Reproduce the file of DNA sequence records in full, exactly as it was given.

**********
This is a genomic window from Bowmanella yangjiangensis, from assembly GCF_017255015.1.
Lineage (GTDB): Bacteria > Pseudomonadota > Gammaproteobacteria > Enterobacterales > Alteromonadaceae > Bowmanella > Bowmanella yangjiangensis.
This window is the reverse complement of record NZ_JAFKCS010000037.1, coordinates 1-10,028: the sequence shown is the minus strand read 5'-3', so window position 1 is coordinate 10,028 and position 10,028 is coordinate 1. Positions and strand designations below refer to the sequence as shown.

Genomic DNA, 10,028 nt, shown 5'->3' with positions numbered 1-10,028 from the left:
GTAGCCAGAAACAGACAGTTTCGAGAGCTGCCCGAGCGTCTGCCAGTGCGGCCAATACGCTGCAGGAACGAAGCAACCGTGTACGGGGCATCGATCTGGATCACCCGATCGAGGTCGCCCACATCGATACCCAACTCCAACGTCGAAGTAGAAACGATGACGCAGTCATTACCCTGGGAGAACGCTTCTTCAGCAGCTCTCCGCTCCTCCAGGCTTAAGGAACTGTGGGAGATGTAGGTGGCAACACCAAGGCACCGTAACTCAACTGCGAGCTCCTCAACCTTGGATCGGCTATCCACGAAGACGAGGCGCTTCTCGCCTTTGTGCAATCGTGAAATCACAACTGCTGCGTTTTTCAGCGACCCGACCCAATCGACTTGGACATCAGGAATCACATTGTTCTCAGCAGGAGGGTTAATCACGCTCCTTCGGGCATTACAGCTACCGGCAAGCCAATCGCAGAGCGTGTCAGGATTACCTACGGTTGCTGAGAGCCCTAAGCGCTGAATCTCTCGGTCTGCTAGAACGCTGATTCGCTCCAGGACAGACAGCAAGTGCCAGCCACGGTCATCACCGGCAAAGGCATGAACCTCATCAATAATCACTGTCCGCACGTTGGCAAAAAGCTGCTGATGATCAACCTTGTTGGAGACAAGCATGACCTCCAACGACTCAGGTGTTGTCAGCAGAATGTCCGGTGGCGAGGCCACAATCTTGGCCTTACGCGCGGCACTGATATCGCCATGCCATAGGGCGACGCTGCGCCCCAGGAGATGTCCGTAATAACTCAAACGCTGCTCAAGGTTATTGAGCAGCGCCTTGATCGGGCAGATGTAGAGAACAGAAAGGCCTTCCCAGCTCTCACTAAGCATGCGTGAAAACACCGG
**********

This is a genomic window from Bowmanella yangjiangensis, from assembly GCF_017255015.1.
Lineage (GTDB): Bacteria > Pseudomonadota > Gammaproteobacteria > Enterobacterales > Alteromonadaceae > Bowmanella > Bowmanella yangjiangensis.
This window is the reverse complement of record NZ_JAFKCS010000037.1, coordinates 1-10,028: the sequence shown is the minus strand read 5'-3', so window position 1 is coordinate 10,028 and position 10,028 is coordinate 1. Positions and strand designations below refer to the sequence as shown.

Genomic DNA, 10,028 nt, shown 5'->3' with positions numbered 1-10,028 from the left:
GTAGCCAGAAACAGACAGTTTCGAGAGCTGCCCGAGCGTCTGCCAGTGCGGCCAATACGCTGCAGGAACGAAGCAACCGTGTACGGGGCATCGATCTGGATCACCCGATCGAGGTCGCCCACATCGATACCCAACTCCAACGTCGAAGTAGAAACGATGACGCAGTCATTACCCTGGGAGAACGCTTCTTCAGCAGCTCTCCGCTCCTCCAGGCTTAAGGAACTGTGGGAGATGTAGGTGGCAACACCAAGGCACCGTAACTCAACTGCGAGCTCCTCAACCTTGGATCGGCTATCCACGAAGACGAGGCGCTTCTCGCCTTTGTGCAATCGTGAAATCACAACTGCTGCGTTTTTCAGCGACCCGACCCAATCGACTTGGACATCAGGAATCACATTGTTCTCAGCAGGAGGGTTAATCACGCTCCTTCGGGCATTACAGCTACCGGCAAGCCAATCGCAGAGCGTGTCAGGATTACCTACGGTTGCTGAGAGCCCTAAGCGCTGAATCTCTCGGTCTGCTAGAACGCTGATTCGCTCCAGGACAGACAGCAAGTGCCAGCCACGGTCATCACCGGCAAAGGCATGAACCTCATCAATAATCACTGTCCGCACGTTGGCAAAAAGCTGCTGATGATCAACCTTGTTGGAGACAAGCATGACCTCCAACGACTCAGGTGTTGTCAGCAGAATGTCCGGTGGCGAGGCCACAATCTTGGCCTTACGCGCGGCACTGATATCGCCATGCCATAGGGCGACGCTGCGCCCCAGGAGATGTCCGTAATAACTCAAACGCTGCTCAAGGTTATTGAGCAGCGCCTTGATCGGGCAGATGTAGAGAACAGAAAGGCCTTCCCAGCTCTCACTAAGCATGCGTGAAAACACCGG